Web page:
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I’ll be Bach

The Last Supper is over, Jesus takes his disciples to a garden to sit with him but Judas has betrayed him and armed soldiers take the Messiah away.

This is the starting point of Baroque genius Johann Sebastian Bach’s oratorio St John Passion. The 1724 epic is a work of two halves but the Gisborne Choral Society (GCS) will perform it in X sans a sermon in the middle. St John Passion is a sacred work but no religious affiliation is required to dig it.

“Feel free to gain sustenance from this astonishing work any way you choose,” wrote Voices of Ascension Chorus & Orchestra artistic director Dennis Keene in his 2013 programme notes.

“One can listen to Bach’s St John Passion 1) as pure music, or 2) with general knowledge of the story... or 3) with detailed understanding of the text and its meaning.”

St John Passion is one of the greatest pieces Bach composed, says GSC musical director Gavin Maclean.

“It’s a great musical drama.

“Bach is a pinnacle of the Baroque period. In subsequent centuries, textbooks were based on the way Bach arranged harmonies.”

Two composer giants who followed Bach’s genius were Beethoven, of the Romantic period, and Mozart of the ensuing Classical period.

If the GSC thought their last big production - Beethoven’s Mass in C Major - was hard, Bach’s St John Passion is more of a challenge. Half hour, pre-rehearsal music lessons are a huge help to the musically semi-literate. They need to be. In a perfect world, Maclean would have the GCS perform at least one work by Bach a year.

“For the challenge,” he says.

“People do rise to it. You get smarter musically and technically.”

The text and a bit about its meaning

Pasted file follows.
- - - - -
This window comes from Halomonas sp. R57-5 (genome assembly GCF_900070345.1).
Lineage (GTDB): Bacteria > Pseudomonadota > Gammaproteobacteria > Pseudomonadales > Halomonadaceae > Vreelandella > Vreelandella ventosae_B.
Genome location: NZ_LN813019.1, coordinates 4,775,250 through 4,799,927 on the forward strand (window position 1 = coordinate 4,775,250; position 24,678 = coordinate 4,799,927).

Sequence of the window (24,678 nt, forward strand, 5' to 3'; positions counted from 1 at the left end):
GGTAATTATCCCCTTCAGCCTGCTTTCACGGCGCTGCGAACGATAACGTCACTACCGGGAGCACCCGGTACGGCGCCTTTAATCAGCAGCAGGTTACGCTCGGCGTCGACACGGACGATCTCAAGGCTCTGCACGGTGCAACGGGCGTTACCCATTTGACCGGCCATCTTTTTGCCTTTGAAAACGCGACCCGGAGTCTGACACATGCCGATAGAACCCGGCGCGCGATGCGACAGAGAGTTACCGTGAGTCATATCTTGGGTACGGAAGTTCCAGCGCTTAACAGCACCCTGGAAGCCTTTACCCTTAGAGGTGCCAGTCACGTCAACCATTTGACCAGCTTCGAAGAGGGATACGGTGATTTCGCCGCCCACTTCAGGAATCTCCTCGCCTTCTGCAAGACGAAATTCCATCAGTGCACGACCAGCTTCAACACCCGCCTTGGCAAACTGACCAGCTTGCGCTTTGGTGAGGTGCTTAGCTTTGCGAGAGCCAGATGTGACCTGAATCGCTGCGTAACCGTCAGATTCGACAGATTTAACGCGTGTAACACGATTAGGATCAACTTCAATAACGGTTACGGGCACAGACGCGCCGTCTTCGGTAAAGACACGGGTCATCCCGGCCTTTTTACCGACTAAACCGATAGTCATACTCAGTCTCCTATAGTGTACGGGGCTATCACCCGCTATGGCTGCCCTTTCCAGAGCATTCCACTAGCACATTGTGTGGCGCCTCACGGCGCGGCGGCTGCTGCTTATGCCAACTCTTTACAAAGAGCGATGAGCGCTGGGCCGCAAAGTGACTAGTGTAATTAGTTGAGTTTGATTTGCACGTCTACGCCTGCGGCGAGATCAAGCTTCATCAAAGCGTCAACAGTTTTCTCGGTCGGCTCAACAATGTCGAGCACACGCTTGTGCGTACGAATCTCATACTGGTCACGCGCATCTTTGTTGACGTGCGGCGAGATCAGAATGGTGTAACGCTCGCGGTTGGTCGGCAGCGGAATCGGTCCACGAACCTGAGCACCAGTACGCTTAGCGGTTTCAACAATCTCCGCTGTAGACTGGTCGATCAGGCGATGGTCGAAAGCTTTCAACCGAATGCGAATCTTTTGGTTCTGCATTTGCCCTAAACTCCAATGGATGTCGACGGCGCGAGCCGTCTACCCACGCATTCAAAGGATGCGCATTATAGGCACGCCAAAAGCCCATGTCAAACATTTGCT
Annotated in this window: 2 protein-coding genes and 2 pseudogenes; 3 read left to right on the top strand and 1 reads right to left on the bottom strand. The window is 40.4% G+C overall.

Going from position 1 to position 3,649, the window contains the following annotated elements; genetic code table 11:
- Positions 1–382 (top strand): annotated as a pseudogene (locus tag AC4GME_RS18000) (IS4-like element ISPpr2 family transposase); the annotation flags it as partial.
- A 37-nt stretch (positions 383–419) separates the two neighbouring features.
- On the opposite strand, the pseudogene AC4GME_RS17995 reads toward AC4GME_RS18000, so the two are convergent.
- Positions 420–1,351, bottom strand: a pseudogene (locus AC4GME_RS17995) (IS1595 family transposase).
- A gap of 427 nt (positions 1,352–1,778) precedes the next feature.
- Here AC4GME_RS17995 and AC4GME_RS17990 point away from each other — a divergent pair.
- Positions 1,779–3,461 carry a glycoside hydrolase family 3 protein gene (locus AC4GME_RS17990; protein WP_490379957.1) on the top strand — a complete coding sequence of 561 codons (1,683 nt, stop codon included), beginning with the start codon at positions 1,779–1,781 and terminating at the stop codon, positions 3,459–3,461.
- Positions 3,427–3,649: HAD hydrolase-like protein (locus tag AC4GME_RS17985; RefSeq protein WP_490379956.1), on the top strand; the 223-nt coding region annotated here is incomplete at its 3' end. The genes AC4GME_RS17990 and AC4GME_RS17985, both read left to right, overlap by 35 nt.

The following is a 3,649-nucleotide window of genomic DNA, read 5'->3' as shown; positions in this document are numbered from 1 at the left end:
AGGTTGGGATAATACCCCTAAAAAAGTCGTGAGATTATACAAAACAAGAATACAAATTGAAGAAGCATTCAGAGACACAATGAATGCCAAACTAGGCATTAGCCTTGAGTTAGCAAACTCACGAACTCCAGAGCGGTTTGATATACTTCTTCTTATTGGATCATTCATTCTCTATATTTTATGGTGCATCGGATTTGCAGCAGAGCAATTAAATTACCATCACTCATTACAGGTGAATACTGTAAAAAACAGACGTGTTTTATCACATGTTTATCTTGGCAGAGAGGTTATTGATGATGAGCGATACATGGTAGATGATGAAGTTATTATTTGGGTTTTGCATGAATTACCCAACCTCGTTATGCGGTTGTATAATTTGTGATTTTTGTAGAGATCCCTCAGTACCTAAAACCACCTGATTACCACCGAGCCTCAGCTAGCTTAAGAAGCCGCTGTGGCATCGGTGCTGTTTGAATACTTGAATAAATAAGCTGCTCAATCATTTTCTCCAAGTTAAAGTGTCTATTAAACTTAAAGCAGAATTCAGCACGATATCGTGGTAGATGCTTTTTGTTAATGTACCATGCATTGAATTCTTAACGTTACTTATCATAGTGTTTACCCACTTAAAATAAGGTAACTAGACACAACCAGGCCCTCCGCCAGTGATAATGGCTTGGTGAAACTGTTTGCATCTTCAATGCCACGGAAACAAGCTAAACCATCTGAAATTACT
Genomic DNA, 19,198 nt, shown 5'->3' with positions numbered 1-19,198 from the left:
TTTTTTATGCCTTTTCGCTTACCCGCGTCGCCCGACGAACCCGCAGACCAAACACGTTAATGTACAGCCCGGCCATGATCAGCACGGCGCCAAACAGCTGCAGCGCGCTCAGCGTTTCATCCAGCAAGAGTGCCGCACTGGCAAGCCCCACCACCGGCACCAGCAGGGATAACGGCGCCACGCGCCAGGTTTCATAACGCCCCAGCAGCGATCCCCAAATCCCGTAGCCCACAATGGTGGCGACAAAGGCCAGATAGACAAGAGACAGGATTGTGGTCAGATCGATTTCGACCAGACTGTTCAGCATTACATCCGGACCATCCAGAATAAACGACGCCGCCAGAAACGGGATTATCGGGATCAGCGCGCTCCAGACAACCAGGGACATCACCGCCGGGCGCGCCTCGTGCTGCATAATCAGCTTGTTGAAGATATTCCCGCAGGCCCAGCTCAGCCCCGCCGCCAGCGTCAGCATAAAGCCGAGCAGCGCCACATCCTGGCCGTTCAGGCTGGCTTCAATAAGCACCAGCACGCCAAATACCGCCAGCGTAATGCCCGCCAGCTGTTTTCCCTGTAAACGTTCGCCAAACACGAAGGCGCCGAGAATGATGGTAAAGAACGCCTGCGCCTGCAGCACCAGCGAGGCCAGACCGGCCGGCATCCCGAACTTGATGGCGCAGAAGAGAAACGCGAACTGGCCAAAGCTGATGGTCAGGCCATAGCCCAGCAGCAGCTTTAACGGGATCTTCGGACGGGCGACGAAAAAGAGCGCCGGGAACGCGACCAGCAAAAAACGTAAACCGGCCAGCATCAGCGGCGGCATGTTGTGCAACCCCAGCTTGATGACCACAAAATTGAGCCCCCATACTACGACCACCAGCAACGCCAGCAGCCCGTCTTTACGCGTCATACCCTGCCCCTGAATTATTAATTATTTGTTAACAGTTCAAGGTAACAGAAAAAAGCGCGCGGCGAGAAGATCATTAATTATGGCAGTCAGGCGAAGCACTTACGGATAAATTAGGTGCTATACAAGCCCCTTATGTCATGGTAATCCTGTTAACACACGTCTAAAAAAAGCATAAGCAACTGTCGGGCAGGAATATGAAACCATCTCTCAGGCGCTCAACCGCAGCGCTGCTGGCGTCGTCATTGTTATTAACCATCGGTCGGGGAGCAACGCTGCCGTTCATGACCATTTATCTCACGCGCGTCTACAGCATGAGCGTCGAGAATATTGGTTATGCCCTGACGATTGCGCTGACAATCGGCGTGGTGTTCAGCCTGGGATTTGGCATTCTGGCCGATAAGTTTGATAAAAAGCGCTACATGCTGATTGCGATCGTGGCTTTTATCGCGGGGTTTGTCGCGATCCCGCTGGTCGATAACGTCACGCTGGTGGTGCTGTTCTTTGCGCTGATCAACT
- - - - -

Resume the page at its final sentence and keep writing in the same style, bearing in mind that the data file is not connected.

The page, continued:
For St John Passion, Bach took the text of the Bible passages verbatim and had them sung by a tenor, the “Evangelist” who represents John while other solo singers take the parts of various characters in the narrative. Keene: “Throughout the piece, the action is frozen and Bach inserts some commentary on what has just occurred. These commentaries could be vocal arias, or traditional Lutheran hymns tunes (called “chorales”), with special texts written for this piece.”

“You get commentary in the arias and solos and in the chorales sung by the choir,” says Maclean in language the Guide better understands.

Bookended by two towering choruses the work has a satisfying symmetry, and people who have analysed the composition find all kinds of symmetries in it, says Maclean.

“But there are funny things in it...”

Not funny har-har. Funny esoteric. Suffice to say the Evangelist has a narrator role between the two big choruses.

“The exciting thing about the chorus is they keeping changing hats. The chorus switches in an instant from hymn tunes to being a bloodthirsty Jewish crowd baying for Christ’s blood.

“There are these wonderful transitions and contrasts. That’s what struck me after looking at it again after all these years. It’s pretty deep.”